“Sravana 2021 is also a time of the year when the Reserve Bank connects with the transcendental calm within. Submersed in this inner stillness, it looked beyond the dilemmas and trade-offs in the here and now to contemplate the world of tomorrow.”
Believe it or not, this is the start of the concluding paragraph of the RBI’s report on 'State Of the Economy' in its August bulletin.
Expectedly, this rather unusually un-central bank-like language has got more attention than the 35 pages of graphs and charts which assess the growth and inflation indicators and argue about the trade-offs between the two.
“Sab maya hai, your money, their money, sab moh hai,” read a Facebook post, commenting on this line by the central bank.
“It seems Sadhguru writes the conclusion part of RBI bulletin,” said another. “Nityanandaic,” said a third.
Then there are the incredulous comments: “You are joking.” “You are not serious.” “Who has ghostwritten this?”
And then there are the supporters: “Bravo – ignore the reflexive crackles here, RBI! The sentiment makes perfect sense and we need more poetry in bureaucratic notes, not less.”
This last commentator should be happy with the RBI’s assessments of the economy which, ever since they started late last year, have been replete with quotes from Shakespeare and have a literary style, unseen in central bank commentary.
The author of this assessment, Deputy Governor Michael Patra, is intimately aware of the reactions to his literary leanings.
“The article on the State of the Economy continues to evoke diverse views. Some have said that it has made the Bulletin readable, that it is a statement of hope, and we thank them. Others have been less kind, but they have tended to lean towards issues of form than of substance. They have pleaded with us to please be boring. They see us as going over the top in offering bromides and indulging in quote fests by enlisting luminaries and borrowed philosophy," says Patra, reacting to the reactions to his style (contained in the June bulletin).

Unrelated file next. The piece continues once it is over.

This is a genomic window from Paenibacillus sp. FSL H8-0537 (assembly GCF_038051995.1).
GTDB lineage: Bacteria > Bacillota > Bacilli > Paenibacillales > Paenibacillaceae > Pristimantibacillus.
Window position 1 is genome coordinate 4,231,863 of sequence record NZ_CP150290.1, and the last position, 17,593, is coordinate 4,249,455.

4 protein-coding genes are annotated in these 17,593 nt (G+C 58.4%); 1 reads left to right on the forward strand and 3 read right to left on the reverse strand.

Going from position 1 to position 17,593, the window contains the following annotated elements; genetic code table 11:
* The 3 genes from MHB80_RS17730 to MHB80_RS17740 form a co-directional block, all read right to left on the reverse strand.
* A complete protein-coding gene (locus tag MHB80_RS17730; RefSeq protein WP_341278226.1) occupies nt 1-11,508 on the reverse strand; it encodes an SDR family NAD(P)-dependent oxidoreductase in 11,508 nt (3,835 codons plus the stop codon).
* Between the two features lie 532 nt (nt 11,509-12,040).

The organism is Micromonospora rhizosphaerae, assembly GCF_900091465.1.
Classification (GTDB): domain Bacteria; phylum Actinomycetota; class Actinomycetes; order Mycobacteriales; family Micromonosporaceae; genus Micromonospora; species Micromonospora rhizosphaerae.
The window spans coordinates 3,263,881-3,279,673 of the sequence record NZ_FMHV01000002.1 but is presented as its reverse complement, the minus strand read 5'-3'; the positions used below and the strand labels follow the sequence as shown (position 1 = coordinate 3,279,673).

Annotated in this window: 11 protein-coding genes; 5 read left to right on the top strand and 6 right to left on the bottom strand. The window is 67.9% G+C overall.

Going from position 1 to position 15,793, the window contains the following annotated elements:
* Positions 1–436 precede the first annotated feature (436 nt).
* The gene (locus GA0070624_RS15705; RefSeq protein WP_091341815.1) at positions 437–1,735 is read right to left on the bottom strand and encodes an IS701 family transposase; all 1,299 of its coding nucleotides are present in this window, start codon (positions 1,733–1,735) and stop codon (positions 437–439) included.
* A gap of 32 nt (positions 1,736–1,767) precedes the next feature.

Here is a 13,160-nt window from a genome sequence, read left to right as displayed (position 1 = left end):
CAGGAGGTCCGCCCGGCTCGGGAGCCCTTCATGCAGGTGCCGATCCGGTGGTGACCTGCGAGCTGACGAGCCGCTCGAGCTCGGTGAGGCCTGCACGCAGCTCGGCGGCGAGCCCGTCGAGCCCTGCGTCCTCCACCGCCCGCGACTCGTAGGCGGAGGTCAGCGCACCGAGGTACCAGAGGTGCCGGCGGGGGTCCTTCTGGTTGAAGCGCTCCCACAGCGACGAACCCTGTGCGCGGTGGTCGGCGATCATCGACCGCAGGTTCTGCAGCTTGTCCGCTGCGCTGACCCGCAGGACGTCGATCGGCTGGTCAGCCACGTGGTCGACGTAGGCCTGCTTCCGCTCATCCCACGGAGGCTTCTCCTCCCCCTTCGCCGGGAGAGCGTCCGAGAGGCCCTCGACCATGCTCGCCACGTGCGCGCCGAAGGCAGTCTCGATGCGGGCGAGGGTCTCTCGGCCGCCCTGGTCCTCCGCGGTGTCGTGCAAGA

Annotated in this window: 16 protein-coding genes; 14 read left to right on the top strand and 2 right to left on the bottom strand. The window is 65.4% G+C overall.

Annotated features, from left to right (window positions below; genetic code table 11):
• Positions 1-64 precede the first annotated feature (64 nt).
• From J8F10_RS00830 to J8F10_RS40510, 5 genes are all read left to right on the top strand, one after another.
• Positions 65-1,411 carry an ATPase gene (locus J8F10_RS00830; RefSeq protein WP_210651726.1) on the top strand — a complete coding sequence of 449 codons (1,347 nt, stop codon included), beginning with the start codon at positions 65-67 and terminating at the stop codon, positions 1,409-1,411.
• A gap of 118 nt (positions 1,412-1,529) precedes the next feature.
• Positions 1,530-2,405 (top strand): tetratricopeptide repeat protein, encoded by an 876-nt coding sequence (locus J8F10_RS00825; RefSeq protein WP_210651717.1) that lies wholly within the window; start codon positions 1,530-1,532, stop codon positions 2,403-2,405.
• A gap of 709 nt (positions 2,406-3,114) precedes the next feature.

"Yes, we rely on the wisdom of our forebears and our contemporaries whose words shine, like light that cannot be hid. After all, knowledge is a chain, with neither beginning nor end. No one is an island, entire of itself; everyone is a piece of the continent, a part of the main (1). So, we can do no better than remember the words of Sir Isaac Newton in 1675 (2):
“If I have seen further, it is by standing on the shoulders of Giants.”," he adds.
1) Excerpted from the book “No Man is an Island” by John Donne
2) Sir Isaac Newton made this remark in a letter to Robert Hooke in 1675
Read other articles by Latha Venkatesh here